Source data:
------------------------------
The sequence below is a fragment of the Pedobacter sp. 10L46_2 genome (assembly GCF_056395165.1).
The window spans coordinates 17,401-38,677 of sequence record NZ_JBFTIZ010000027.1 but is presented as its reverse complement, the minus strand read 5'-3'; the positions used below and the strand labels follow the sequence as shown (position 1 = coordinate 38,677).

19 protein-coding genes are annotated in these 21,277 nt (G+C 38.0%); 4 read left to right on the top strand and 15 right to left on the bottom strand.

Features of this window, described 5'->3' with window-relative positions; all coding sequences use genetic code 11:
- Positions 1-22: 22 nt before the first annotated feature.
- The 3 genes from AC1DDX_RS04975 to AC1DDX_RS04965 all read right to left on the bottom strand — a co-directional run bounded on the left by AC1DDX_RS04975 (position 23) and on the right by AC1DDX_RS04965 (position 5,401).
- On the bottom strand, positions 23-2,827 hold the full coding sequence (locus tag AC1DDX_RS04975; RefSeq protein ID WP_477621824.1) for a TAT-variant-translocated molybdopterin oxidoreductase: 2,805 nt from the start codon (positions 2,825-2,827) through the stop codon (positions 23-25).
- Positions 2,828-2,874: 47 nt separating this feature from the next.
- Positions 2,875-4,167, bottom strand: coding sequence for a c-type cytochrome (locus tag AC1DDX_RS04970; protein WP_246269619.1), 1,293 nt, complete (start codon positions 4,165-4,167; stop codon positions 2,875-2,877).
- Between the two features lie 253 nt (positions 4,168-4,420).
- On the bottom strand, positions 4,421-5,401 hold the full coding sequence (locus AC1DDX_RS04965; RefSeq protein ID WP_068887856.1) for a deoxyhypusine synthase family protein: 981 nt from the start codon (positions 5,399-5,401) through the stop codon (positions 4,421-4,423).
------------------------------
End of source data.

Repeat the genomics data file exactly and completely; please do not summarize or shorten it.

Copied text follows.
The sequence below is a fragment of the Pedobacter sp. 10L46_2 genome (assembly GCF_056395165.1).
The window spans coordinates 17,401-38,677 of sequence record NZ_JBFTIZ010000027.1 but is presented as its reverse complement, the minus strand read 5'-3'; the positions used below and the strand labels follow the sequence as shown (position 1 = coordinate 38,677).

19 protein-coding genes are annotated in these 21,277 nt (G+C 38.0%); 4 read left to right on the top strand and 15 right to left on the bottom strand.

Features of this window, described 5'->3' with window-relative positions; all coding sequences use genetic code 11:
- Positions 1-22: 22 nt before the first annotated feature.
- The 3 genes from AC1DDX_RS04975 to AC1DDX_RS04965 all read right to left on the bottom strand — a co-directional run bounded on the left by AC1DDX_RS04975 (position 23) and on the right by AC1DDX_RS04965 (position 5,401).
- On the bottom strand, positions 23-2,827 hold the full coding sequence (locus tag AC1DDX_RS04975; RefSeq protein ID WP_477621824.1) for a TAT-variant-translocated molybdopterin oxidoreductase: 2,805 nt from the start codon (positions 2,825-2,827) through the stop codon (positions 23-25).
- Positions 2,828-2,874: 47 nt separating this feature from the next.
- Positions 2,875-4,167, bottom strand: coding sequence for a c-type cytochrome (locus tag AC1DDX_RS04970; protein WP_246269619.1), 1,293 nt, complete (start codon positions 4,165-4,167; stop codon positions 2,875-2,877).
- Between the two features lie 253 nt (positions 4,168-4,420).
- On the bottom strand, positions 4,421-5,401 hold the full coding sequence (locus AC1DDX_RS04965; RefSeq protein ID WP_068887856.1) for a deoxyhypusine synthase family protein: 981 nt from the start codon (positions 5,399-5,401) through the stop codon (positions 4,421-4,423).